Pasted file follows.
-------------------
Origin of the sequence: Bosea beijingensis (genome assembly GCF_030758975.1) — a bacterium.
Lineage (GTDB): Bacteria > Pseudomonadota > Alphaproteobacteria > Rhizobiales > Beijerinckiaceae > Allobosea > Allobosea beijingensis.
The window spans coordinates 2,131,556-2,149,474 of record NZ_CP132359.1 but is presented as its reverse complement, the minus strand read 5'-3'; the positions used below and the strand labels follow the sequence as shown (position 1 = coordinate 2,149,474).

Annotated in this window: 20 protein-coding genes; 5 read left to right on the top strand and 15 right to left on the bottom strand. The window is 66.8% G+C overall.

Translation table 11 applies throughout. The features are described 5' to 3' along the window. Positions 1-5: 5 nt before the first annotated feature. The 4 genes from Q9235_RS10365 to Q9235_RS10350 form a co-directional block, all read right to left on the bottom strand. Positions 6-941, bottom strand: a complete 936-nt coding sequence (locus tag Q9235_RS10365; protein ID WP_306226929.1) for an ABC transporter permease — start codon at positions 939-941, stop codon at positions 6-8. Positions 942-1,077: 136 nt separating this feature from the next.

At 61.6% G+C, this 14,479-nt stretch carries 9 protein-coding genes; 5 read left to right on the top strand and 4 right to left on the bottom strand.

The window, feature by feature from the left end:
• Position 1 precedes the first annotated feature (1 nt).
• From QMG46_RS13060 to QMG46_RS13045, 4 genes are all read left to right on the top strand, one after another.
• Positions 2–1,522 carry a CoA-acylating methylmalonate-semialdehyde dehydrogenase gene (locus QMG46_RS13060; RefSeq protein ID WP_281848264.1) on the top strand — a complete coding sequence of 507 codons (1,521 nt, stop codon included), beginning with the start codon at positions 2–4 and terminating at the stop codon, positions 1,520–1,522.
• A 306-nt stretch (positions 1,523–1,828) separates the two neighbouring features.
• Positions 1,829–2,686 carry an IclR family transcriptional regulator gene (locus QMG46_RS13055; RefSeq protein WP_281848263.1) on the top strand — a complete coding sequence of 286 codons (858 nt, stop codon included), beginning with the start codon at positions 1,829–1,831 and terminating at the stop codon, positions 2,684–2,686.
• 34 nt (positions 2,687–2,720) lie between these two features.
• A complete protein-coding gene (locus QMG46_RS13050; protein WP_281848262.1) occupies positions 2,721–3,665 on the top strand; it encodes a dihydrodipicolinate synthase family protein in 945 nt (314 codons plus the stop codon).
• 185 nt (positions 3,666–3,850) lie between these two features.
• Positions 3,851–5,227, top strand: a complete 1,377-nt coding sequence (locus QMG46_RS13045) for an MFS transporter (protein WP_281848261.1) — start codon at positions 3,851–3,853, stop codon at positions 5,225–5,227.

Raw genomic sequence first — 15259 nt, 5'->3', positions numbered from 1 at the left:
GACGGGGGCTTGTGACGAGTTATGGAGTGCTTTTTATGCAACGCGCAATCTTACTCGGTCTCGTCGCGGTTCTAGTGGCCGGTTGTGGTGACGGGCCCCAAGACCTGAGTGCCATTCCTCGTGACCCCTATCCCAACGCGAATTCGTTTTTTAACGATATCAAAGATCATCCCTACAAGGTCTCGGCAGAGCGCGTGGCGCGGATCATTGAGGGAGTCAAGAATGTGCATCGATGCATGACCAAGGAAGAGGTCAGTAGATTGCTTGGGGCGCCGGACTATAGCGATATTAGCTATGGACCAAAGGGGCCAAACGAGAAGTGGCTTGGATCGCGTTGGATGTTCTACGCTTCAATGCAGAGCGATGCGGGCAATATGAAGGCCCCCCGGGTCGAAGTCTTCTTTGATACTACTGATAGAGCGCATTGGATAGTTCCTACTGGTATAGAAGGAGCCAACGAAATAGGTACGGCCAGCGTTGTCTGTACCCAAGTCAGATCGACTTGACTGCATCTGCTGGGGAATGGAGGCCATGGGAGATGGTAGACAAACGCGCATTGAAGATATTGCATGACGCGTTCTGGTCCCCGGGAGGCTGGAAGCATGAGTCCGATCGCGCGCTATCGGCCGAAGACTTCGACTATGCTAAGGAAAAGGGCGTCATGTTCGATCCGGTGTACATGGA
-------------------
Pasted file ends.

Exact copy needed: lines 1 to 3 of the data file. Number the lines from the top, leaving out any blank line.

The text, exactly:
Origin of the sequence: Bosea beijingensis (genome assembly GCF_030758975.1) — a bacterium.
Lineage (GTDB): Bacteria > Pseudomonadota > Alphaproteobacteria > Rhizobiales > Beijerinckiaceae > Allobosea > Allobosea beijingensis.
The window spans coordinates 2,131,556-2,149,474 of record NZ_CP132359.1 but is presented as its reverse complement, the minus strand read 5'-3'; the positions used below and the strand labels follow the sequence as shown (position 1 = coordinate 2,149,474).